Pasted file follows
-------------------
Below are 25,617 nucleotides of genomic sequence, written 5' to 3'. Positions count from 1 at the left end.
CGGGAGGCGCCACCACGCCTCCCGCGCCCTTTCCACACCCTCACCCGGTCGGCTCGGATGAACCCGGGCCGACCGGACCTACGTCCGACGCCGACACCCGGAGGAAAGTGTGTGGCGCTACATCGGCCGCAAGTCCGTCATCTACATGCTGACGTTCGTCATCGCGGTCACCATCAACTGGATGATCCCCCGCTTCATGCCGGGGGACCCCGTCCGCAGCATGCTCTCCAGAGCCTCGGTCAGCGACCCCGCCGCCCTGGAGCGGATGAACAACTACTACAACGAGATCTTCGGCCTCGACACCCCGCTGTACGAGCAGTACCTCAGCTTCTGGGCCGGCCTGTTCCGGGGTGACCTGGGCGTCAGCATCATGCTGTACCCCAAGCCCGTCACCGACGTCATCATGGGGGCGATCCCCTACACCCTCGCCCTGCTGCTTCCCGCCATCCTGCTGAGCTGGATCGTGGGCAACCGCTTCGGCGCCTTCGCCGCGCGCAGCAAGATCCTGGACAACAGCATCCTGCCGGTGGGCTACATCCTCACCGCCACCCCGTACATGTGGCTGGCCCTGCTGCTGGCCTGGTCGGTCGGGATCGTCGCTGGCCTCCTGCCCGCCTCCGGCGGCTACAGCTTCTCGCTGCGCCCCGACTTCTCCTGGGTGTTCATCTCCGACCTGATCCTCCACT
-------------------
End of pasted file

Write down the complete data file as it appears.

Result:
Below are 25,617 nucleotides of genomic sequence, written 5' to 3'. Positions count from 1 at the left end.
CGGGAGGCGCCACCACGCCTCCCGCGCCCTTTCCACACCCTCACCCGGTCGGCTCGGATGAACCCGGGCCGACCGGACCTACGTCCGACGCCGACACCCGGAGGAAAGTGTGTGGCGCTACATCGGCCGCAAGTCCGTCATCTACATGCTGACGTTCGTCATCGCGGTCACCATCAACTGGATGATCCCCCGCTTCATGCCGGGGGACCCCGTCCGCAGCATGCTCTCCAGAGCCTCGGTCAGCGACCCCGCCGCCCTGGAGCGGATGAACAACTACTACAACGAGATCTTCGGCCTCGACACCCCGCTGTACGAGCAGTACCTCAGCTTCTGGGCCGGCCTGTTCCGGGGTGACCTGGGCGTCAGCATCATGCTGTACCCCAAGCCCGTCACCGACGTCATCATGGGGGCGATCCCCTACACCCTCGCCCTGCTGCTTCCCGCCATCCTGCTGAGCTGGATCGTGGGCAACCGCTTCGGCGCCTTCGCCGCGCGCAGCAAGATCCTGGACAACAGCATCCTGCCGGTGGGCTACATCCTCACCGCCACCCCGTACATGTGGCTGGCCCTGCTGCTGGCCTGGTCGGTCGGGATCGTCGCTGGCCTCCTGCCCGCCTCCGGCGGCTACAGCTTCTCGCTGCGCCCCGACTTCTCCTGGGTGTTCATCTCCGACCTGATCCTCCACT